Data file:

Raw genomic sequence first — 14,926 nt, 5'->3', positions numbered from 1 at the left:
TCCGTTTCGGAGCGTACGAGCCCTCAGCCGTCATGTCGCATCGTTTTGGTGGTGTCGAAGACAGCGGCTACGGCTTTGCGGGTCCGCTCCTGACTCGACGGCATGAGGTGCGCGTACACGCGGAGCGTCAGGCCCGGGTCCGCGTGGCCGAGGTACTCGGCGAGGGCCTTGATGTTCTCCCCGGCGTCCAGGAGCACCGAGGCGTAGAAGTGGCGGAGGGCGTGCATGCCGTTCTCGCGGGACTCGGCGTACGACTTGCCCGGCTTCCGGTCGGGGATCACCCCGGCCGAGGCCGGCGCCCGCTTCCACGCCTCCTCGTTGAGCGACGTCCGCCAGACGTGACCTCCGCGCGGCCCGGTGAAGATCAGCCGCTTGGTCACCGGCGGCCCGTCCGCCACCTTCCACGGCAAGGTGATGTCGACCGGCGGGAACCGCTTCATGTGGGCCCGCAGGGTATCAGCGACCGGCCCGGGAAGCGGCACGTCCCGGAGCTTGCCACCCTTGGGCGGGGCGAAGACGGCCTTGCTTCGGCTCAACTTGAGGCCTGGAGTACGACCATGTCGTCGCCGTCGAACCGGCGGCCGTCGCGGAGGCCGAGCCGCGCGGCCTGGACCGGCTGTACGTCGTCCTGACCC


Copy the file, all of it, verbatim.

Raw genomic sequence first — 14,926 nt, 5'->3', positions numbered from 1 at the left:
TCCGTTTCGGAGCGTACGAGCCCTCAGCCGTCATGTCGCATCGTTTTGGTGGTGTCGAAGACAGCGGCTACGGCTTTGCGGGTCCGCTCCTGACTCGACGGCATGAGGTGCGCGTACACGCGGAGCGTCAGGCCCGGGTCCGCGTGGCCGAGGTACTCGGCGAGGGCCTTGATGTTCTCCCCGGCGTCCAGGAGCACCGAGGCGTAGAAGTGGCGGAGGGCGTGCATGCCGTTCTCGCGGGACTCGGCGTACGACTTGCCCGGCTTCCGGTCGGGGATCACCCCGGCCGAGGCCGGCGCCCGCTTCCACGCCTCCTCGTTGAGCGACGTCCGCCAGACGTGACCTCCGCGCGGCCCGGTGAAGATCAGCCGCTTGGTCACCGGCGGCCCGTCCGCCACCTTCCACGGCAAGGTGATGTCGACCGGCGGGAACCGCTTCATGTGGGCCCGCAGGGTATCAGCGACCGGCCCGGGAAGCGGCACGTCCCGGAGCTTGCCACCCTTGGGCGGGGCGAAGACGGCCTTGCTTCGGCTCAACTTGAGGCCTGGAGTACGACCATGTCGTCGCCGTCGAACCGGCGGCCGTCGCGGAGGCCGAGCCGCGCGGCCTGGACCGGCTGTACGTCGTCCTGACCC